1. Epidemiology and Global Health
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Longitudinal trajectories, correlations and mortality associations of nine biological ages across 20-years follow-up

  1. Xia Li
  2. Alexander Ploner
  3. Yunzhang Wang
  4. Patrik KE Magnusson
  5. Chandra Reynolds
  6. Deborah Finkel
  7. Nancy L Pedersen
  8. Juulia Jylhävä
  9. Sara Hägg  Is a corresponding author
  1. Karolinska Institutet, Sweden
  2. University of California, Riverside, United States
  3. Indiana University Southeast, United States
  4. Jönköping University, Sweden
Research Article
Cite this article as: eLife 2020;9:e51507 doi: 10.7554/eLife.51507
4 figures, 5 tables and 4 additional files

Figures

Figure 1 with 1 supplement
Longitudinal trajectories of BAs in 845 individuals (3973 measurements) with information on at least one BA.

A total of 3973 repeated measurements assessed from 845 individuals were included to estimate the longitudinal trajectories of BAs. For each BA estimation, the numbers of available individuals and measurements varied and were specified in the heading of each panel. Longitudinal changes in BAs were modeled as functions of CA (as a natural spline with three degrees of freedom) and sex, with random effects at the individual and twin-pair levels (mixed models). Both individual-level BAs and population BA means over CA in men and women are presented in Panel (A-I). BA measurements were presented as orange dots, lines or broken lines when one, two, or more than two measurements were assessed for a given individual. Average changes of BAs with age in the study population were indicated by smooth lines (blue for men and pink for women). The longitudinal growth of the three functional BAs (cognitive function, FAI, and FI) show an accelerated rate of change around the age of 70 (Panel J-I), whereas the other BAs exhibit relatively linear trajecotries over the age span (Panel A-F). BA, biological age; DNAmAge, DNA methylation age estimator; FAI, functional aging index; FI, frailty index.

Figure 1—figure supplement 1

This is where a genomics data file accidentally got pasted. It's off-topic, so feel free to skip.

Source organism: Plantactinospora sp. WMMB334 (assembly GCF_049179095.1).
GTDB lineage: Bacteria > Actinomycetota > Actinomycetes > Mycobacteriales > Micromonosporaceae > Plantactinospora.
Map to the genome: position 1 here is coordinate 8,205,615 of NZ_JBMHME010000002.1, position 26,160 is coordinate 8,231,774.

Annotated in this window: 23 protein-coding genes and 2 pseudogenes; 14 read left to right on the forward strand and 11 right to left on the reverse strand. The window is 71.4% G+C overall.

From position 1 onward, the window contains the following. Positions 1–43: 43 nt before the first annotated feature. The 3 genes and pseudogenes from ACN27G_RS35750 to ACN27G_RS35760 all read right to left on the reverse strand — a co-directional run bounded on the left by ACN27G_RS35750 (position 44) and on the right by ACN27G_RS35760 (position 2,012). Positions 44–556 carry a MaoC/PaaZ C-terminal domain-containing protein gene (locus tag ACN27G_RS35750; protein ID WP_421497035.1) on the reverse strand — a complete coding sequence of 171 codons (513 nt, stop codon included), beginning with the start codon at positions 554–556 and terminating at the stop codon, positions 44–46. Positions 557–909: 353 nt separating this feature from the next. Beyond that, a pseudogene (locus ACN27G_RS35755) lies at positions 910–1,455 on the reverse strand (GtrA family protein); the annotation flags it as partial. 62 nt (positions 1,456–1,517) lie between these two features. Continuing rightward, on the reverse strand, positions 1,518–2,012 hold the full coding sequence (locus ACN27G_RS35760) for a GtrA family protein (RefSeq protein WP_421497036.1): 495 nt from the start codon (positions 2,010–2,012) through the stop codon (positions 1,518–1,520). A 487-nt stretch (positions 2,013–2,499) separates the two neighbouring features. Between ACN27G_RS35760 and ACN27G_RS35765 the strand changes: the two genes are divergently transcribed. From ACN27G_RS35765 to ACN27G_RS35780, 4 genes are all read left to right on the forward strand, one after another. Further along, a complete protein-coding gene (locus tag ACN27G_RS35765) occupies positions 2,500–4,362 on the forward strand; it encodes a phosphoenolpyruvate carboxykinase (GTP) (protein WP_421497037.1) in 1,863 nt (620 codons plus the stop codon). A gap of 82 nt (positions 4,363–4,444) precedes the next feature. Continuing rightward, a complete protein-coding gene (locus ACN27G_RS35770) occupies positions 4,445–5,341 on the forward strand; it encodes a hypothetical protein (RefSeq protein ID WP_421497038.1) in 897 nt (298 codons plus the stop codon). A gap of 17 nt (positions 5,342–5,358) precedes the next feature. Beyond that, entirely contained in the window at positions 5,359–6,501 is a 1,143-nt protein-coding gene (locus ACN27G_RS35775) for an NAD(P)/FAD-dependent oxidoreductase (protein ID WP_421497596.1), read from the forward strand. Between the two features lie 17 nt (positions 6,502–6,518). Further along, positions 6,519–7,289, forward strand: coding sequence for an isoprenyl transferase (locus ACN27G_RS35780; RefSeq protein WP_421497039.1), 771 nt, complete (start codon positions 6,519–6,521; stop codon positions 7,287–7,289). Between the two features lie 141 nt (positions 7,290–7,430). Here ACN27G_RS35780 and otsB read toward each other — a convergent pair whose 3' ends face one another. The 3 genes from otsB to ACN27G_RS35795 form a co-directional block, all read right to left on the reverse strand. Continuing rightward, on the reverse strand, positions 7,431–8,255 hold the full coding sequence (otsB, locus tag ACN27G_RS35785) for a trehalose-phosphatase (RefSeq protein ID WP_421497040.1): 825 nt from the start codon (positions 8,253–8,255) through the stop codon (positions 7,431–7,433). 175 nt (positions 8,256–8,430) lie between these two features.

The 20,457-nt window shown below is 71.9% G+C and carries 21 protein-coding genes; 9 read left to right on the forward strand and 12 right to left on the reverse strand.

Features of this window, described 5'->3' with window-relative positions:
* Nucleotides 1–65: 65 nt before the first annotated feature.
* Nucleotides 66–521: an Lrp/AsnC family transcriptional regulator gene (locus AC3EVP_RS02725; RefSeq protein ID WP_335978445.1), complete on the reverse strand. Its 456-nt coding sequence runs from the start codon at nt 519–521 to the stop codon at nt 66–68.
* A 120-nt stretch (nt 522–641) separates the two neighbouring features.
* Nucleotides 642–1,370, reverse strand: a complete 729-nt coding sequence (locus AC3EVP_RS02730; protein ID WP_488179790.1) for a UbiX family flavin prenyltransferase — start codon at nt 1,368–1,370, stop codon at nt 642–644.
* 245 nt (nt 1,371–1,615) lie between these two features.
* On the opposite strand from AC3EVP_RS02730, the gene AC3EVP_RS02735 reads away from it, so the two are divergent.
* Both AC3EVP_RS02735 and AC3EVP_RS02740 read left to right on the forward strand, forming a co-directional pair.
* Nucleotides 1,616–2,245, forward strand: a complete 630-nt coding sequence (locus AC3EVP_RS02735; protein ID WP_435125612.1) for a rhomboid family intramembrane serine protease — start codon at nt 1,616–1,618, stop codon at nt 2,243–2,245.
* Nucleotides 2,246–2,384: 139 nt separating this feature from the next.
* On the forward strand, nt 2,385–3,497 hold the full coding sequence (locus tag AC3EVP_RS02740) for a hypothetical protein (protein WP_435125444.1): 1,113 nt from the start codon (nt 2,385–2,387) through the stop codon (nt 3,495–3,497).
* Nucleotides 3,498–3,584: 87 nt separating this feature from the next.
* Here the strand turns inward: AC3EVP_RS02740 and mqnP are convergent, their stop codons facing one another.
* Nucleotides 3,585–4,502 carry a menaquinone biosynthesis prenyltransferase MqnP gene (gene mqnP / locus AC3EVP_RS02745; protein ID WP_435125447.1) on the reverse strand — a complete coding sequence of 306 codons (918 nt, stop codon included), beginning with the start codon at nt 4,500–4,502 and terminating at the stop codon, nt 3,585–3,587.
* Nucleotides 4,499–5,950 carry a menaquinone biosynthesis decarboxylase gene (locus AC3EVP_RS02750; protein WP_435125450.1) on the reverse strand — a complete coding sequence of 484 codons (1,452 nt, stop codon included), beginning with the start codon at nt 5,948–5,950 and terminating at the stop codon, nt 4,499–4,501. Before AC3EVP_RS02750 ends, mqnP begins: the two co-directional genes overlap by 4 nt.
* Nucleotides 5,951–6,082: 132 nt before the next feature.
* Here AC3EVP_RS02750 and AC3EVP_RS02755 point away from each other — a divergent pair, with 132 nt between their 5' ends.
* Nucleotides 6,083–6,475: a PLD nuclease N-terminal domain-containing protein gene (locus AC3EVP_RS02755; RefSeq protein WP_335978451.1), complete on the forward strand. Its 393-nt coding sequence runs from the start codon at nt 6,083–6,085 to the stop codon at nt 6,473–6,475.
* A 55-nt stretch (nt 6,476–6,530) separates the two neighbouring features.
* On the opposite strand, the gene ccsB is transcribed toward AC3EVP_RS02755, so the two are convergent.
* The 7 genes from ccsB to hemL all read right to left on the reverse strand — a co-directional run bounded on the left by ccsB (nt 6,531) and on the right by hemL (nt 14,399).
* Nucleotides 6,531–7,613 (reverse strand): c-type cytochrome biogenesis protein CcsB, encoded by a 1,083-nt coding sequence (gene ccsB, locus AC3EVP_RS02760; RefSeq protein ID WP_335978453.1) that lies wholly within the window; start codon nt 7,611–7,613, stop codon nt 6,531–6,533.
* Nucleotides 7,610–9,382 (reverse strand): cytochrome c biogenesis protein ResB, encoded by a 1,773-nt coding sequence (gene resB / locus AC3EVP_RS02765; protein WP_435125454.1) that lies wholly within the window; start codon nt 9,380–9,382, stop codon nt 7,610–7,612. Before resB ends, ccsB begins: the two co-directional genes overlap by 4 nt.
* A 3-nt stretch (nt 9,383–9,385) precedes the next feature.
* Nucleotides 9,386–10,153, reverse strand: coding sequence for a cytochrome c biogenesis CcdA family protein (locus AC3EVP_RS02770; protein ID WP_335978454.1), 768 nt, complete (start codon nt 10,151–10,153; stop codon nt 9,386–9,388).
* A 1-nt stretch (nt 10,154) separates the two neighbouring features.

Longitudinal trajectory of physiological age with sex interaction term introduced to the mixed model.

A total of 3175 repeated measurements assessed from 802 individuals were included to estimate the longitudinal trajectory of physiological age. Longitudinal changes in BAs were modeled as functions of CA (as a natural spline with three degrees of freedom), sex, and a multiplicative interaction term of CA and sex, with random effects at the individual and twin-pair levels (mixed models). Both individual-level BA and population BA means over CA in men and women are presented. Measurements of physiological age were presented as orange dots, lines or broken lines when one, two, or more than two measurements were assessed for a given individual. Average changes of BA with age in the study population were indicated by smooth lines (blue for men and pink for women). The shape of the physiological age curve differed between men and women (p<0.001 for sex interaction). However, the difference was mainly observed at the end of the CA spectrum (i.e., before the age of 50 and after the age of 85).

Figure 2 with 1 supplement
Correlations of BAs in 288 individuals (612 complete measurements).

A total of 612 complete measurements assessed from 288 individuals were included to estimate the correlations of BAs. BAs were broadly categorized into four groups according to the main biological structural levels where the BA measurements were implemented (Panel A). We estimated the repeated-measure correlation coefficients between BAs and between BA residuals and illustrated the correlation coefficients in heat maps (Panel B-C). Red and blue tiles represented positive and negative correlations, respectively; color density indicated the magnitude of correlation coefficients. All BAs were correlated to varying degrees (Panel B). After regressing out CA from BAs, most of the original correlations were attenuated (Panel C). BA, biological age; DNAmAge, DNA methylation age estimator; FAI, functional aging index; FI, frailty index; CA, chronological age.

Figure 2—figure supplement 1
Hierarchical clustering of BA in 288 individuals (612 complete measurements).

A total of 612 complete measurements assessed from 288 individuals were included. We transformed correlation coefficients into Euclidean distances and then performed hierarchical cluster analysis, illustrated in the dendrograms. Four types of DNAmAges and three types of functional BAs were presented in the color of red and blue, respectively. The same types of BAs, that is methylation BAs and functional BAs, tended to be more closely related. GrimAge and PhenoAge, however, were somewhat separated from the other two DNAmAges, especially using BA residuals.

Survival analyses of baseline BAs with the risk of all-cause mortality in subgroups classified by sex, baseline smoking status, and baseline age (one-BA models).